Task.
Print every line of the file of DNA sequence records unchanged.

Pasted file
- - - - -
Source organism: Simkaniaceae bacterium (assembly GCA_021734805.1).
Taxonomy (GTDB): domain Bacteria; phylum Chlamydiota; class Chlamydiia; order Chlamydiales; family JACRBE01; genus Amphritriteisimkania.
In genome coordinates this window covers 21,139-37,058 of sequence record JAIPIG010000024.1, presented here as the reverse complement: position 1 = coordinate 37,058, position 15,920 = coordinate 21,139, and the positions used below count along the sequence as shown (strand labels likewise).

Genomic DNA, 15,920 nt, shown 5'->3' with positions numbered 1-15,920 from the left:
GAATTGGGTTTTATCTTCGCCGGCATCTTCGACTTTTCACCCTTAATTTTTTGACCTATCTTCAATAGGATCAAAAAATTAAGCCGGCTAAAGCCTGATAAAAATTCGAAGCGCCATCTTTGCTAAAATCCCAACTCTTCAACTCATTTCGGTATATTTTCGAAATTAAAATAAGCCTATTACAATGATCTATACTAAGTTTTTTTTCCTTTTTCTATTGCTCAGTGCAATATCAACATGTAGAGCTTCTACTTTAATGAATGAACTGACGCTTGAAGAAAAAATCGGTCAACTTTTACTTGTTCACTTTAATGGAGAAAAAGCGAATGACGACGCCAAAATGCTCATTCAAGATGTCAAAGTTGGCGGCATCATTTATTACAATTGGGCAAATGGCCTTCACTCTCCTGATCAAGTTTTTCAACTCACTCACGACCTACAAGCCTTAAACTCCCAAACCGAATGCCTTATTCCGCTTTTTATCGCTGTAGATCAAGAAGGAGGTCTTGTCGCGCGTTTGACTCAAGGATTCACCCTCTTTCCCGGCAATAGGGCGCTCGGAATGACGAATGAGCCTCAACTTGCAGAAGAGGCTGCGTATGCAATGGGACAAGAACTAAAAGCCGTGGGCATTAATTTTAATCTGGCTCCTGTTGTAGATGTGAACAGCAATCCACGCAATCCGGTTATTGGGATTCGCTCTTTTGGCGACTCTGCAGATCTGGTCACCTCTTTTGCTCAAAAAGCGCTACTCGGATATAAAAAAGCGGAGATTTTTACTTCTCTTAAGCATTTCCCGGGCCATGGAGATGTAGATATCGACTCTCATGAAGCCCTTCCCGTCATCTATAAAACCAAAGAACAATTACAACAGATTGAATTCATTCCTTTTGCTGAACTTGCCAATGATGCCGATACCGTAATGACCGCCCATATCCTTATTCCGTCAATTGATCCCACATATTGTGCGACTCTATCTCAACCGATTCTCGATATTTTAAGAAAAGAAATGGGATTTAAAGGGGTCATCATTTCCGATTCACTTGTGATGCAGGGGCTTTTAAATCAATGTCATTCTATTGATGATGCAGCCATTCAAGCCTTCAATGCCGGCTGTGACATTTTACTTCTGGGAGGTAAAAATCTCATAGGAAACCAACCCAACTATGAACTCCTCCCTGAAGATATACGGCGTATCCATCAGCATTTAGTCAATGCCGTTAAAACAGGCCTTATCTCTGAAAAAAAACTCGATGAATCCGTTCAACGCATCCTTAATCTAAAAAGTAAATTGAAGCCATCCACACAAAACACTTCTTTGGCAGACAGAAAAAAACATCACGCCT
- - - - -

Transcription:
Source organism: Simkaniaceae bacterium (assembly GCA_021734805.1).
Taxonomy (GTDB): domain Bacteria; phylum Chlamydiota; class Chlamydiia; order Chlamydiales; family JACRBE01; genus Amphritriteisimkania.
In genome coordinates this window covers 21,139-37,058 of sequence record JAIPIG010000024.1, presented here as the reverse complement: position 1 = coordinate 37,058, position 15,920 = coordinate 21,139, and the positions used below count along the sequence as shown (strand labels likewise).

Genomic DNA, 15,920 nt, shown 5'->3' with positions numbered 1-15,920 from the left:
GAATTGGGTTTTATCTTCGCCGGCATCTTCGACTTTTCACCCTTAATTTTTTGACCTATCTTCAATAGGATCAAAAAATTAAGCCGGCTAAAGCCTGATAAAAATTCGAAGCGCCATCTTTGCTAAAATCCCAACTCTTCAACTCATTTCGGTATATTTTCGAAATTAAAATAAGCCTATTACAATGATCTATACTAAGTTTTTTTTCCTTTTTCTATTGCTCAGTGCAATATCAACATGTAGAGCTTCTACTTTAATGAATGAACTGACGCTTGAAGAAAAAATCGGTCAACTTTTACTTGTTCACTTTAATGGAGAAAAAGCGAATGACGACGCCAAAATGCTCATTCAAGATGTCAAAGTTGGCGGCATCATTTATTACAATTGGGCAAATGGCCTTCACTCTCCTGATCAAGTTTTTCAACTCACTCACGACCTACAAGCCTTAAACTCCCAAACCGAATGCCTTATTCCGCTTTTTATCGCTGTAGATCAAGAAGGAGGTCTTGTCGCGCGTTTGACTCAAGGATTCACCCTCTTTCCCGGCAATAGGGCGCTCGGAATGACGAATGAGCCTCAACTTGCAGAAGAGGCTGCGTATGCAATGGGACAAGAACTAAAAGCCGTGGGCATTAATTTTAATCTGGCTCCTGTTGTAGATGTGAACAGCAATCCACGCAATCCGGTTATTGGGATTCGCTCTTTTGGCGACTCTGCAGATCTGGTCACCTCTTTTGCTCAAAAAGCGCTACTCGGATATAAAAAAGCGGAGATTTTTACTTCTCTTAAGCATTTCCCGGGCCATGGAGATGTAGATATCGACTCTCATGAAGCCCTTCCCGTCATCTATAAAACCAAAGAACAATTACAACAGATTGAATTCATTCCTTTTGCTGAACTTGCCAATGATGCCGATACCGTAATGACCGCCCATATCCTTATTCCGTCAATTGATCCCACATATTGTGCGACTCTATCTCAACCGATTCTCGATATTTTAAGAAAAGAAATGGGATTTAAAGGGGTCATCATTTCCGATTCACTTGTGATGCAGGGGCTTTTAAATCAATGTCATTCTATTGATGATGCAGCCATTCAAGCCTTCAATGCCGGCTGTGACATTTTACTTCTGGGAGGTAAAAATCTCATAGGAAACCAACCCAACTATGAACTCCTCCCTGAAGATATACGGCGTATCCATCAGCATTTAGTCAATGCCGTTAAAACAGGCCTTATCTCTGAAAAAAAACTCGATGAATCCGTTCAACGCATCCTTAATCTAAAAAGTAAATTGAAGCCATCCACACAAAACACTTCTTTGGCAGACAGAAAAAAACATCACGCCT